Clearwater Sun

If Good Men Do Nothing


November 28, 1979


"All that is needed for evil to triumph is for good men to do nothing."

The above saying comes to mind when we review the track record of most local government officials with regard to their position on the cult of Scientology.

In the four years that Scientology has been a force in Clearwater, precious few public figures have stood up on their hind legs in the open air and announced what they feel about the actions, motives and goals of the Scientologists.

For a time, their silence was understandable.

Any person of good will wants to give a new organization the benefit of the doubt, at least initially. But it seems to us the time is past when any doubt can remain in the minds of thinking, observing Clearwater residents about the cult of Scientology.

Each day, new stories come out of Washington telling of what the Scientologists planned and did to discredit their enemies and to further the cult's aims.

(By the way, we hope our readers are clipping and saving all the news stories about the Scientologists. The day is coming when every citizen of Clearwater will want to have on hand a ready response to the questions, "What's so bad about the Scientologists? Why is everyone against them?" Newspaper clippings will make excellent ammunition for the battles ahead.)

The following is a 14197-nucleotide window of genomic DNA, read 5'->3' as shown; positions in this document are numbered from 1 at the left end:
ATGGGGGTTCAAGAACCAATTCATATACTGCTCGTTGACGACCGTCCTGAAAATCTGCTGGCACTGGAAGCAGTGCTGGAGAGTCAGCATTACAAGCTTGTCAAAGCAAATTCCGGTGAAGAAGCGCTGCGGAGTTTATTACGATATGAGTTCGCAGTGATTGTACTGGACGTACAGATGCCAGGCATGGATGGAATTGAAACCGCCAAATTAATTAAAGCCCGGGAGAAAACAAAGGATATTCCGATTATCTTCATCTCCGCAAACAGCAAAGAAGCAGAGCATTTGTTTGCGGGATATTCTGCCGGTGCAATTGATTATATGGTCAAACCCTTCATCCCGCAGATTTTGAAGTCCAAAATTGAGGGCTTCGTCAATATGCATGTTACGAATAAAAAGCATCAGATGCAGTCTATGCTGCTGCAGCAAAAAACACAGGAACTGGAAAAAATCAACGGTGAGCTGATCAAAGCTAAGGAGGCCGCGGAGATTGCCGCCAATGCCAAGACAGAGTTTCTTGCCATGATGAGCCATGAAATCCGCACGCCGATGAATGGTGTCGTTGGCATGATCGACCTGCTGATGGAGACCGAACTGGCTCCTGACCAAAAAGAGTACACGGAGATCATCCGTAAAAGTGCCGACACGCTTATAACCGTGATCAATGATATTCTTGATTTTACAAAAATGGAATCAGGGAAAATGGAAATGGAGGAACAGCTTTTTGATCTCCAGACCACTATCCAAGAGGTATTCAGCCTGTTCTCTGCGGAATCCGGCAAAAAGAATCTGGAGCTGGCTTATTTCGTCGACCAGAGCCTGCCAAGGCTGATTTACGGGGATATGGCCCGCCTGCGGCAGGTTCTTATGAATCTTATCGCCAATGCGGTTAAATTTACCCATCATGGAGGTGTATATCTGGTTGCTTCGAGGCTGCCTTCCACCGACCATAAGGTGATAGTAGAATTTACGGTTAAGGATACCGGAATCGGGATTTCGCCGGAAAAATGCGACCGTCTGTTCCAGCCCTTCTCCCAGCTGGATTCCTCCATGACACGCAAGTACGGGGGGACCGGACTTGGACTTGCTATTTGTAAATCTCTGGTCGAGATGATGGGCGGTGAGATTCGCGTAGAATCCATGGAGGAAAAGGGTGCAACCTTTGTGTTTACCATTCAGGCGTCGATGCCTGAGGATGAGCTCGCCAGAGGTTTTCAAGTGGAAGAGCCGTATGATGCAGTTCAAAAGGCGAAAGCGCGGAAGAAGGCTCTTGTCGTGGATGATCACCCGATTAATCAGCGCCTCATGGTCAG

In Tuesday's Sun, for example, we described how local Scientologists planned and carried out a smear campaign against former Clearwater mayor Gabe Cazares during his 1976 campaign for Congress.

Documents released in Washington show that Tom Reitze (husband of local Scientology leader Nancy Reitze) and two other cult members saw to it that false rumors were spread about Cazares in an attempt to discredit him.

When Cazares was defeated for the congressional post, a Scientology memo boasted of how the cult's actions had contributed to his loss. The memo exulted, "Yeah!!!!!"

When he was mayor and since then, Gabe Cazares has not hesitated to speak out against the Scientologists.

Where are the other public figures with the courage to openly take a stand? A few exist, but not many. This is a shame. Now, in the light of the Washington documents, further silence will approach the borders of cowardice and scandal.

The day has arrived for all persons in public life to make known their position on the question of Scientology's presence in Clearwater, and its existence anywhere in our land.

If these officials have not already formed an opinion, it is time they did.

Henceforth, the Sun will be especially interested in the Scientology stance of any candidate for local office.

We urge our readers to write their city commissioners and their elected officials in Congress. Ask them what they think of Scientology. Tell them what YOU think.

If you feel timid about doing this, please re-read the quotation at the top of this editorial. Think about it. Think about it hard.

[list of addresses of politicians' offices followed]